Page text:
Scrap agricultural focus at Knockalva and Sydney Pagon, says Andrew Holness
Opposition Leader Andrew Holness has suggested a change in focus for the Knockalva and Sydney Pagon agricultural schools, saying consideration should be given to converting them into general education institutions.
"You are spending somewhere in the region of $150 million every year on these two schools ... . If it is that the objective is to promote agriculture widely, then maybe the consideration should be the spread of agricultural education generally throughout the schools," Holness said.
The Government is to spend $606.4 million on agricultural education in 2015-2016, which is down from $617.3 million this fiscal year.
The expenditure is for specialist training in agricultural education in three institutions - the College of Agriculture, Science and Education (CASE), Knockalva and Sydney Pagon agricultural schools.
CASE, which has been allocated $461 million, provides training at the tertiary level while Knockalva, which has been allocated $56.7 million, and Sydney Pagon ($90.5 million) provide training at the secondary level.
Holness said he is concerned with the focus on agricultural schools at the secondary level, stating that "these schools, over many years, have not performed according to the expected levels that we would like".
He suggested that Jamaica may be starting specialisation too early in these schools.
"Shouldn't specialisation in agriculture be a postsecondary endeavour rather than starting it so early? Maybe we need to rethink that. Wouldn't it be better to have these institutions transferred over to the Ministry of Agriculture?" he added.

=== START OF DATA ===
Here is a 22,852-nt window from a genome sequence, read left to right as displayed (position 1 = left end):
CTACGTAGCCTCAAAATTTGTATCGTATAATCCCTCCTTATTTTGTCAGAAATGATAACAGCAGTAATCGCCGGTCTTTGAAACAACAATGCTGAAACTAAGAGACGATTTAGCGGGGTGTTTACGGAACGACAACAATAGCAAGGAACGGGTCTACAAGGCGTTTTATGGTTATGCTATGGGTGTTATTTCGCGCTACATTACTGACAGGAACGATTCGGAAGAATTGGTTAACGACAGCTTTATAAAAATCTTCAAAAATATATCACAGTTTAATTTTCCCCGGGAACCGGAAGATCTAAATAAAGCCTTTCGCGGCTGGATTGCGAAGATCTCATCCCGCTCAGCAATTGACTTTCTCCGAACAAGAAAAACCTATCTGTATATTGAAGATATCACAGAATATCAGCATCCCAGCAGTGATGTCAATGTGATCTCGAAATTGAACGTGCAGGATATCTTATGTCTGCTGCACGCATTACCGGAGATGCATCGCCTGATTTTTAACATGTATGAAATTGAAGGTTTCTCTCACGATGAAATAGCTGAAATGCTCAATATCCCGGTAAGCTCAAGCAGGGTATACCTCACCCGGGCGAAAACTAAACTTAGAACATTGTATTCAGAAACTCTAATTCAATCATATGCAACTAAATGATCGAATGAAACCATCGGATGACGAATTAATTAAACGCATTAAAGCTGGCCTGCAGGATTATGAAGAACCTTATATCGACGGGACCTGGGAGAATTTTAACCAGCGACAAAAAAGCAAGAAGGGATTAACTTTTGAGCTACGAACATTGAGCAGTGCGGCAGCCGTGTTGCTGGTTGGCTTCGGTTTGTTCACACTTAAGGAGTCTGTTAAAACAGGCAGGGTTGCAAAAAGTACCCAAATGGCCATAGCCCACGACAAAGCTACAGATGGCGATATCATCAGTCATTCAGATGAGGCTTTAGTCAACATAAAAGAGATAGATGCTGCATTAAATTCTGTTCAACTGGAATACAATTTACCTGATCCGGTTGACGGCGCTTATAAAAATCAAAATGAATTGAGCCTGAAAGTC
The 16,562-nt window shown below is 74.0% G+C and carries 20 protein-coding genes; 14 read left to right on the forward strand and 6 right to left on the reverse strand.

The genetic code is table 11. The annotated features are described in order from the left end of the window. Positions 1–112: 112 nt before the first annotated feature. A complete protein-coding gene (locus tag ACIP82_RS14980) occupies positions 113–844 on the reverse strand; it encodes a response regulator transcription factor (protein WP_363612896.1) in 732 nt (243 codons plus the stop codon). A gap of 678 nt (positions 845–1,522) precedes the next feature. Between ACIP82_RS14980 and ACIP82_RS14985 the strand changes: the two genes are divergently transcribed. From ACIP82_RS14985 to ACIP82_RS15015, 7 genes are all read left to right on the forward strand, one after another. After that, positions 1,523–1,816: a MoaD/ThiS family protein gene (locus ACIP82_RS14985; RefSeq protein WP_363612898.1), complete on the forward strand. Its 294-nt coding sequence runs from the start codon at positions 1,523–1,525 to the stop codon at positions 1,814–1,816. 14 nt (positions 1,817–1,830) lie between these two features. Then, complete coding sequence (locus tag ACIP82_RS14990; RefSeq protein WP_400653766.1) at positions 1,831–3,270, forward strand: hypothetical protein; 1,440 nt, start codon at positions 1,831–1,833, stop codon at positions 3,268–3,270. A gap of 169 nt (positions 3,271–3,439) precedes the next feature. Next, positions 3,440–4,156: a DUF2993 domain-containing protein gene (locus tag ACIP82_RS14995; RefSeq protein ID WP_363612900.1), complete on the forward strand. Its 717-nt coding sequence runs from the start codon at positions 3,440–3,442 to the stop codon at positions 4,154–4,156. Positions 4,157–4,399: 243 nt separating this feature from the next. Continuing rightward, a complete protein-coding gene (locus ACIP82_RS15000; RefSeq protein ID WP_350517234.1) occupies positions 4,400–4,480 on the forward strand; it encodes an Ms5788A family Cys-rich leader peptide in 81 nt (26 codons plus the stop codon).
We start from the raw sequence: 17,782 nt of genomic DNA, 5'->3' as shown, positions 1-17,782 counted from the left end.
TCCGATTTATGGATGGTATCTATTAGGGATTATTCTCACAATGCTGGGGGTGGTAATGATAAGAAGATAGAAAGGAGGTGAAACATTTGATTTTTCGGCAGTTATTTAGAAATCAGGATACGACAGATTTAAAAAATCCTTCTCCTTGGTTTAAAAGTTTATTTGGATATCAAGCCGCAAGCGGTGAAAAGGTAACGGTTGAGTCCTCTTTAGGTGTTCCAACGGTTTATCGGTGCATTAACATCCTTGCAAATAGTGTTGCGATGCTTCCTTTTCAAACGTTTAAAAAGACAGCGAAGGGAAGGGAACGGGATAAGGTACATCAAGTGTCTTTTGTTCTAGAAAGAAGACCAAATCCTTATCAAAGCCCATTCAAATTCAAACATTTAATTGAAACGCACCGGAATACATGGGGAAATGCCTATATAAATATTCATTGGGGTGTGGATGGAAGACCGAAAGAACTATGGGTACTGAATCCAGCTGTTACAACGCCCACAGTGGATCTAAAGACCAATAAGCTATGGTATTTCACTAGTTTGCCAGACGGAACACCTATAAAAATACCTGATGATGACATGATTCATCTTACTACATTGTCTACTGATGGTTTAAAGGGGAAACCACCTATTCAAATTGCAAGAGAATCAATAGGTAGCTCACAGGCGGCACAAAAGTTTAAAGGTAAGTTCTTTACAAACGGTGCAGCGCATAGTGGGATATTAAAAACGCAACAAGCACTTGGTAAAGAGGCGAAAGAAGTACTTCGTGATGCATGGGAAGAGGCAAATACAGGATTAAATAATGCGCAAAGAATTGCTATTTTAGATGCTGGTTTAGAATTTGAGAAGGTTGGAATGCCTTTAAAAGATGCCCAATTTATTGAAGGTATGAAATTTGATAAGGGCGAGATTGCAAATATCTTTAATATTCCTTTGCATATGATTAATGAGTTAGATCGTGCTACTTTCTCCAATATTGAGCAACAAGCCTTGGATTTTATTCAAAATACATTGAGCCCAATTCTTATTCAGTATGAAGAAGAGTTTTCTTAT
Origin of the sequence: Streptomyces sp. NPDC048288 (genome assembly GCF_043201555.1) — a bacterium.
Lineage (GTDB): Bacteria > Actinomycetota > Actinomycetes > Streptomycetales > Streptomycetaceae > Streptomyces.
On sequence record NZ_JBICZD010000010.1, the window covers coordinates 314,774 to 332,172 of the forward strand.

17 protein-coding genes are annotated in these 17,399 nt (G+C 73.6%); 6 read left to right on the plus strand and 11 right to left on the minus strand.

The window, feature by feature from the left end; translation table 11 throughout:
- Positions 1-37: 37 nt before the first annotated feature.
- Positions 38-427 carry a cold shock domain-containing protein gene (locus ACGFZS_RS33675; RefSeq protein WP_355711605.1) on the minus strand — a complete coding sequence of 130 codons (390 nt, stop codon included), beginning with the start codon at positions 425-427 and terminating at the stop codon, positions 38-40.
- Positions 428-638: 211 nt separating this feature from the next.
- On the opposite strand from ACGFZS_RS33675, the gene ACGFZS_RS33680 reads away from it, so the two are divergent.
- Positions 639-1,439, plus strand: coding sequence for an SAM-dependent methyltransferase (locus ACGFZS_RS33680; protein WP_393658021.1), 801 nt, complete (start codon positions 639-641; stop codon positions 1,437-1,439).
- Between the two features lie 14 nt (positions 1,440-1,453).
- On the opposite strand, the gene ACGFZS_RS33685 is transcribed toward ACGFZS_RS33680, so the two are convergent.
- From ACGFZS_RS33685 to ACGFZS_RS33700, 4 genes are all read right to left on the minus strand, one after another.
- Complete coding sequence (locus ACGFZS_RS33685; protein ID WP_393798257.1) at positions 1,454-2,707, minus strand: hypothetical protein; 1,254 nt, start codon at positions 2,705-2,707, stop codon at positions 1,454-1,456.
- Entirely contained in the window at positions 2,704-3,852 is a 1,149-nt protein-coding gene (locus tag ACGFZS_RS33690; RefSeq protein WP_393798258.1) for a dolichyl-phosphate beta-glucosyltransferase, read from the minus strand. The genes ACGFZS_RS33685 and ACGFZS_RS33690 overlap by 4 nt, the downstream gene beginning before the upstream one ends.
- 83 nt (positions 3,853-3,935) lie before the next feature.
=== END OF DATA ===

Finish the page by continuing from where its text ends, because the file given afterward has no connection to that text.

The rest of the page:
He noted that the education ministry is this year taking over the training of nurses from the Ministry of Health and argued that as a matter of policy, specialisations such as agricultural and nursing education "should go in the ministry where those specialisations are better administered".
not always educational
"Although it is training, some of those specialisations might not necessarily be education matters," Holness said.
Ronald Thwaites, the minister of education, said the matter raised by Holness is a "very significant" one. He noted, however, that "it is the general policy of the State, transcending all administrations, that all education, be it medical, agricultural, veterinary, nursing, should fall under the Ministry of Education."
"We need more students to be involved in agriculture. The question of early specialization is one that perhaps I would wish to discuss with your further," the minister told Holness.
"My own view, and that of the ministry, is that we need a much greater concentration on science early as a platform for many aspects of technical education, particularly of agricultural education and, therefore, the emphasis is to guide our students towards areas of integrated science and then towards natural science at the earliest opportunity, and to encourage their career orientations towards scientific orientation at the tertiary level," the minister said.
Raymond Pryce, the member of parliament for North East St Elizabeth where Sydney Pagon is situated, said a repositioning of the institution has made it more attractive as a learning institution.
"What we are seeing is people asking for their students to be transferred from other schools to the Sydney Pagon STEM academy," Pryce said.